Gene Robinson: I think that the Arch Bishop had it in mind that if he were to not invite me then he might win the participation of the most conservative elements of the Anglican Communion…ah, in fact that did not satisfy them and they are boycotting the conference anyway….ah, it, it does seem some times to us that the s-called traditionalists um can never quite get enough to be satisfied, and yet I’m here to witness to the joy I know in my life because of following Jesus Christ and if that is an affront to people, then it will just have to be.

I really don’t understand the point of him being on the show. From my understanding of Christianity, God says to turn the other cheek. Shouldn’t he simply be happy that he can worship God as a Bishop? More below….

Oh, in other words: Yes, I am a distraction.

John Hoceknberry: Do you think the splits that came following your consecration were inevitable and based on issues more demographic, linguistic, and ethnic than sexual and if so, how do you reach out to these groups that feel so alienated from the mother church?

Gene Robinson: I think this controversy started quite some time ago and I would date it certainly with the American church’s beginning to ordain women. Um the same people who were unhappy about that are unhappy about me…uh, I also think that in terms of the international ub, ub rowe (sp???, don’t know this word) of this, I think we have to understand that some, at least some of this energy behind it is comes from America’s place in the world right now…uh, in many parts of the world America is seen as a kind of drunken cowboy swaggering around the world and everyone else be dammed..and, and I think um there were there were people in the communion who saw my consecration as just another example of America doing America’s thing and so this is uh the it may seem like a simple uh controversy on the surface, but in fact beneath it are many issues.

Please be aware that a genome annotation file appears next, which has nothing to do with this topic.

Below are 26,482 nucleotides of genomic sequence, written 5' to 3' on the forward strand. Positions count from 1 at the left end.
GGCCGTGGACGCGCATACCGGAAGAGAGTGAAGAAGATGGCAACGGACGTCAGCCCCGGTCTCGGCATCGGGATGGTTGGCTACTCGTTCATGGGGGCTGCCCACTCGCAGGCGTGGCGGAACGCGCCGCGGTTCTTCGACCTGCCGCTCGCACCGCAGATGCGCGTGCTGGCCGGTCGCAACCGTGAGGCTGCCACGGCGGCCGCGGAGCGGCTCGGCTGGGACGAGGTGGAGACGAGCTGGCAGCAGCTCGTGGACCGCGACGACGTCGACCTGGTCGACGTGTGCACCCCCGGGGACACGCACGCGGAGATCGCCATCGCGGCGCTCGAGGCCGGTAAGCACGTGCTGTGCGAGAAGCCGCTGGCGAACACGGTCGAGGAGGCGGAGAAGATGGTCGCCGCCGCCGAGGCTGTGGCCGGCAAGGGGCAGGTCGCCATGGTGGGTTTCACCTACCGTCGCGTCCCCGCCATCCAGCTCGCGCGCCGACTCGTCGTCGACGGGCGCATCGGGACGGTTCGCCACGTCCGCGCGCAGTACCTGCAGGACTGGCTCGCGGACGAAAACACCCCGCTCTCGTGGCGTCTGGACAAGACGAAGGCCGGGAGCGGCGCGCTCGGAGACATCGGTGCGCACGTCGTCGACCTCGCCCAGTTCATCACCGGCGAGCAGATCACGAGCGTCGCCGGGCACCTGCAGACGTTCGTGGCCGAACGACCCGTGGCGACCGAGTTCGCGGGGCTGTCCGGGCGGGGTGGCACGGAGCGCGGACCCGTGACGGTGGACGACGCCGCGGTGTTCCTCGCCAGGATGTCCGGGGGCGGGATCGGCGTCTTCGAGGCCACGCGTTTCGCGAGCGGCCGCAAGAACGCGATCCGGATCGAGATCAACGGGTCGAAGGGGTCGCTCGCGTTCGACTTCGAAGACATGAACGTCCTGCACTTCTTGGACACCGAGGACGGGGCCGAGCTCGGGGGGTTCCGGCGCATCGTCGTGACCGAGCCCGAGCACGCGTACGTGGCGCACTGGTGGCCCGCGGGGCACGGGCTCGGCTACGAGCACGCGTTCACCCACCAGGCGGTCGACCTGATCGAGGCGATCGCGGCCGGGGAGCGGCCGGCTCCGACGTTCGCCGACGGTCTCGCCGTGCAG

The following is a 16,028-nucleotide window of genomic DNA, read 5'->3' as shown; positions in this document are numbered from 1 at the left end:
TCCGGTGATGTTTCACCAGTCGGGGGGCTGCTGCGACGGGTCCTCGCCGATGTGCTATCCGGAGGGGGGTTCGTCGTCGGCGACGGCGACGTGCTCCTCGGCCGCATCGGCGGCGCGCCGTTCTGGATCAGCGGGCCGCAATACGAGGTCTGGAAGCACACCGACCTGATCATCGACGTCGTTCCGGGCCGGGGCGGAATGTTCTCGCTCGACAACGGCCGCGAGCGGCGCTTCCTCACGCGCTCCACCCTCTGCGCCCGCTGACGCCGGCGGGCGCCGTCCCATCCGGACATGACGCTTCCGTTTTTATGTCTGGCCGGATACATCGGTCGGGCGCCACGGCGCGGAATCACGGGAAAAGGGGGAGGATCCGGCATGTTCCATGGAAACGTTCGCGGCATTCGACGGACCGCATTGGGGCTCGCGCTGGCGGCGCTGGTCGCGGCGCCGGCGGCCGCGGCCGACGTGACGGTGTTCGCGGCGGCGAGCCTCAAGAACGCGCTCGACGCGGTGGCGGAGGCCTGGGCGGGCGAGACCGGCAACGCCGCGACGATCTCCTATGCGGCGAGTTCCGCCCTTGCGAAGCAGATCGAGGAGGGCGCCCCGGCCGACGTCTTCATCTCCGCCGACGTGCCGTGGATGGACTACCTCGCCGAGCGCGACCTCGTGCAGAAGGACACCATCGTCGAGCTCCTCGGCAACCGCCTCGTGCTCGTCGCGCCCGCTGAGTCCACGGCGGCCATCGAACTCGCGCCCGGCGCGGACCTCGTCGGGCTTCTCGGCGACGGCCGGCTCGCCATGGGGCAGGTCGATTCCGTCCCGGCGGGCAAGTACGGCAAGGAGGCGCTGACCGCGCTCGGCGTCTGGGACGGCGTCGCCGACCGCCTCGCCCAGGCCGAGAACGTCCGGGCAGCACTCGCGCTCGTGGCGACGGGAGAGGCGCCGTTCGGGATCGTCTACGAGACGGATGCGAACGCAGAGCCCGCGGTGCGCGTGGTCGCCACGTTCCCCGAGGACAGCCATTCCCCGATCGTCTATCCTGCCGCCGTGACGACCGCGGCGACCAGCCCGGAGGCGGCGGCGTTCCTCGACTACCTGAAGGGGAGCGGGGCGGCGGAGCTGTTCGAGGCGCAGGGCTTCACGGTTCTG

No, Gene, I assure you that Archbishop of Canterbury, Rowan Williams, does not think that it is a simply controversy.

In fact, Gene Robinson never answered Hockenberry’s question about reaching out to “these groups.” Before he was saying “It's not about me; it's about so many other people who find themselves at the margins.” Now he is blaming it on Bush and America’s reputation around the world. It sounds tacky and not becoming of an Anglican Bishop. He is clearly angry.

John Hockenberry: Well, uh Bishop, thanks so much for joining us and that’s a very interesting uh sort of depiction of the complexity. I never really thought to put it in those terms, America uh slash this sort of sexual issue being about our sort of swaggering reputation in the world. It’s really quite interesting……….

Why John, do you try to make the man sound credible? It was a bitter and resentful remark, unfounded in any religious context. I am not fooled.

I do apologize for this completely non-economic discussion today. However, I was simply appalled that this interview was broadcasted nationally. Shouldn’t the Takeaway be more concerned with other issues, like how Denver is planning a vacation for its homeless during the Democratic convention?

I am happy to hear your comments. Best, Nontruths